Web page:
To retain the promise of universal health care that Canadians cherish, we must change the way we attempt to deliver it
Whether you ask physicians or patients, the answer is the same – Canada is failing to provide timely access to medical care.
The U.S.-based Commonwealth Fund, in conjunction with the Canadian Institute of Health Information, just published the results of their health policy survey of adults in Australia, Canada, France, Germany, the Netherlands, New Zealand, Norway, Sweden, Switzerland, the United Kingdom and the United States. The results indicate that Canada is not just lagging, but is literally scraping the bottom when it comes to indicators of timely access to health care.
Here’s a sample of our most spectacular failures:
- Ability to get a same or next-day appointment when sick: worst
- Ability to get after-hours care (without resorting to visiting an emergency department): second-worst
- Wait for treatment in the emergency department: worst
- Wait to see a specialist: worst
- Wait for elective surgery: worst
Of course, the fact that Canadians face significant wait times for treatment will not surprise anyone familiar with the Fraser Institute’s annual wait times survey. Last year physicians reported that their patients waited longer, on average, than they ever had in the survey’s 26-year history. Importantly, they also reported that patients are waiting longer than what they (the physicians) consider to be clinically reasonable.
While Canadian patients suffer the reality of long delays, which may lead to deteriorating and irreversible harm, apologists claim wait times remain a small price to pay for universal health care. But that’s wrong – a quick glance at the countries included in the Commonwealth Fund’s survey reveals that Canada’s failure is not intrinsic to universal health care.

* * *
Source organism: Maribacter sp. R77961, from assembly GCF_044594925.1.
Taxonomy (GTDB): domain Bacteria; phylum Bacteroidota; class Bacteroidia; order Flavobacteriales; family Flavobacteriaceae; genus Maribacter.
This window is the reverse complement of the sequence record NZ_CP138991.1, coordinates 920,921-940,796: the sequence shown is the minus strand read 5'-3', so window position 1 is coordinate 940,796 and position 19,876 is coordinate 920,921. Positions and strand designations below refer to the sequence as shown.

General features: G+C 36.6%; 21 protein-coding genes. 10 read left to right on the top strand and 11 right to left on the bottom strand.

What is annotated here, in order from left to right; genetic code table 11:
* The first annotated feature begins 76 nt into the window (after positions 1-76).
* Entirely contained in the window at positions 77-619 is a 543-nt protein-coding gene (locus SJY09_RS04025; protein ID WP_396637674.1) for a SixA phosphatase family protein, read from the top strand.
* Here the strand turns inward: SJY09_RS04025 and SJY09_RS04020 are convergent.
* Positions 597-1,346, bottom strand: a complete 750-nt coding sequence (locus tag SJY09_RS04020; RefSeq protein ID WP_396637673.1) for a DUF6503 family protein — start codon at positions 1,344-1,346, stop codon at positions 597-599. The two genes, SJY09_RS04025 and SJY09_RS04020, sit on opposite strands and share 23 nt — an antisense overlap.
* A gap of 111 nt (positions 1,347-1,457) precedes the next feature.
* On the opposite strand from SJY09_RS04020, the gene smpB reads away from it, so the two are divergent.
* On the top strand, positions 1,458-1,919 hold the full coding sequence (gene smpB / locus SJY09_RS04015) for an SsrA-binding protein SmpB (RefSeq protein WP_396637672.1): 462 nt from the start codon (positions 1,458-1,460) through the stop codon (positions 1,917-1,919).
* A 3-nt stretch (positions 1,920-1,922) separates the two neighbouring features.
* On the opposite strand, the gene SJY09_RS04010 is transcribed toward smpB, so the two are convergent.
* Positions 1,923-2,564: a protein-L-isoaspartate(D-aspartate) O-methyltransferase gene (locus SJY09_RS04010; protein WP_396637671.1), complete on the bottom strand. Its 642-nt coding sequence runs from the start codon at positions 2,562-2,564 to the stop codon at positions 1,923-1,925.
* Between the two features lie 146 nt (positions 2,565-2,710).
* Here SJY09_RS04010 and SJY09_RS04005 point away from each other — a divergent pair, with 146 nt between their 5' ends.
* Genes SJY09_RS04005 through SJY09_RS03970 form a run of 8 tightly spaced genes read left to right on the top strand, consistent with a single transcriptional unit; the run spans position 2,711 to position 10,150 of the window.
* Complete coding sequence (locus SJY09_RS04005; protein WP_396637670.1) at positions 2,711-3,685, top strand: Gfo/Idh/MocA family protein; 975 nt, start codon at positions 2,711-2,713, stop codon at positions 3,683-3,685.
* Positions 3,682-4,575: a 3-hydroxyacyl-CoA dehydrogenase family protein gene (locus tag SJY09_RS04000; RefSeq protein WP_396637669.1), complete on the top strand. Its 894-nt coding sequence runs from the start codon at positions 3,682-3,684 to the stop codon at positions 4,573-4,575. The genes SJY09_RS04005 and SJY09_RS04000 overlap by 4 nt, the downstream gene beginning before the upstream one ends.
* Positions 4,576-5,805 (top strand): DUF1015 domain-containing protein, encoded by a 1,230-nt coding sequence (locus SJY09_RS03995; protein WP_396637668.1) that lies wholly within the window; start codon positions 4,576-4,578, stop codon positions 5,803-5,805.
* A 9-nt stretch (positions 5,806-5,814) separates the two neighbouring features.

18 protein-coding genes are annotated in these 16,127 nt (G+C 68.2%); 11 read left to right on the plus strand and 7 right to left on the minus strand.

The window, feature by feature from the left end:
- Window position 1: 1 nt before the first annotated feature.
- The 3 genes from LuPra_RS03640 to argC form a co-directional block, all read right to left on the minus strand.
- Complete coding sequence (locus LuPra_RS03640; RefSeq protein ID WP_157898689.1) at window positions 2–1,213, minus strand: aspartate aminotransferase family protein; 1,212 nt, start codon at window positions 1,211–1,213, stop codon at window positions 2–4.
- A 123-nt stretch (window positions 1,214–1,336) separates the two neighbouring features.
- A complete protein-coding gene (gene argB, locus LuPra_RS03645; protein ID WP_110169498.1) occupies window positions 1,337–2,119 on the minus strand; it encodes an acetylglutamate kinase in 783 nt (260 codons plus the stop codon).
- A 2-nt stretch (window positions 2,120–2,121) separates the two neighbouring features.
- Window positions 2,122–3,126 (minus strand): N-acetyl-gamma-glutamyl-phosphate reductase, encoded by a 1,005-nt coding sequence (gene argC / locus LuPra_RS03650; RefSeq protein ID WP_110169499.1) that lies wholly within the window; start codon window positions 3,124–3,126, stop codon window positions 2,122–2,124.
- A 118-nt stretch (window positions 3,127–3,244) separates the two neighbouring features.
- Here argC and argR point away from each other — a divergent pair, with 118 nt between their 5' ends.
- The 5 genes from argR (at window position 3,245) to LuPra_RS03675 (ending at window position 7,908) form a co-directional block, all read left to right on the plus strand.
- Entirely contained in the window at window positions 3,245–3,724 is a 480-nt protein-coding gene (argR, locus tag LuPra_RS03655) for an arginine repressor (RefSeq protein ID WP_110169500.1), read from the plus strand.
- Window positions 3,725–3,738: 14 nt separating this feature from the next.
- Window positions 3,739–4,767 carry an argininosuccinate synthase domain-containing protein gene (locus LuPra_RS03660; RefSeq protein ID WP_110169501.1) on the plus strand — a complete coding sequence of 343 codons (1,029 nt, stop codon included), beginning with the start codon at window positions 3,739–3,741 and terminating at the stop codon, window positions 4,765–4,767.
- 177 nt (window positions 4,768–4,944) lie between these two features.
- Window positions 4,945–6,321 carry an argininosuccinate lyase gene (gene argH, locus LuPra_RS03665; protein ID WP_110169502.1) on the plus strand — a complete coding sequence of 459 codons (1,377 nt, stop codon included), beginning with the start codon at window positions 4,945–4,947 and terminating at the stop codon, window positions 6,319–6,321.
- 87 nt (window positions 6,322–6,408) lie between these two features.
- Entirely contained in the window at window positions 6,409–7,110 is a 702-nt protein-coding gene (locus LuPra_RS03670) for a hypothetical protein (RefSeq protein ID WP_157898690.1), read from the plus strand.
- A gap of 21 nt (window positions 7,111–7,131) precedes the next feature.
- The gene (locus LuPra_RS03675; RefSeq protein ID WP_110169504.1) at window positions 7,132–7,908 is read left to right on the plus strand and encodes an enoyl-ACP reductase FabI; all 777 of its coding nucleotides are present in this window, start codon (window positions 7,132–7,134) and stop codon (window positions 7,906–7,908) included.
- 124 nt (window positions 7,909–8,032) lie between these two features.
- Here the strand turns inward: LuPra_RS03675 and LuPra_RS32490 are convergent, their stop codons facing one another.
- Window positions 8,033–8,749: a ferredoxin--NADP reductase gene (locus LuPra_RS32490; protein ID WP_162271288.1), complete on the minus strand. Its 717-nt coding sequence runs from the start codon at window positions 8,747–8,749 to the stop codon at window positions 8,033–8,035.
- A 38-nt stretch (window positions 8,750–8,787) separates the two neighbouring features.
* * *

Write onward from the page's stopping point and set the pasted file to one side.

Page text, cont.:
Every country examined (except, some would argue, the U.S.) has a universal health-care system that ensures access to treatment regardless of ability to pay. They just do it differently. Most of these countries generally allow the private sector to provide core health-care insurance and services, require patients to share in the cost of treatment, and fund hospitals based on activity (rather than the global budgets that are the norm in Canada).
In the Netherlands, the top performer in-terms of ability to get a same/next day appoint and after hours care, individuals must purchase a standard insurance package from private insurers in a regulated, but competitive, market. A for-profit company is the market leader.
In France, the top performer in terms of wait times in the emergency department, universally accessible hospital care is delivered by public, not-for-profit and for-profit hospitals. In fact, about one-third of all hospitals in the country operate on a for-profit basis.
Switzerland, the top performer in terms of wait times to see a specialist, ensures universality in an environment of managed competition among insurance companies and providers of health care. Like most other countries, cost-sharing is a central feature of the Swiss system. Individuals are expected to pay a deductible before insurance kicks-in, after which a 10-20 per cent co-insurance rate applies up to an annual maximum, after which all expenses are covered.
In Germany, the top performer in terms of wait times for elective surgery, individuals can generally use social/statutory (SHI) or private (PHI) insurance to access public or private hospital care. Although 42 per cent of all hospitals operate on a for-profit basis, almost all hospital beds in the country are accessible to patients with SHI-coverage.
Whether it’s the Commonwealth Fund most recent report or the Fraser Institute’s annual wait times survey, the evidence is clear. Canadian’s wait far too long for treatment – compared to 26 years ago, compared to what doctors consider reasonable, and compared to other countries with universal health care.
It’s time to fix the system. To retain the promise of universal health care that Canadians cherish, we must change the way we attempt to deliver it.
By Bacchus Barua
Bacchus Barua is an economist at the Fraser Institute.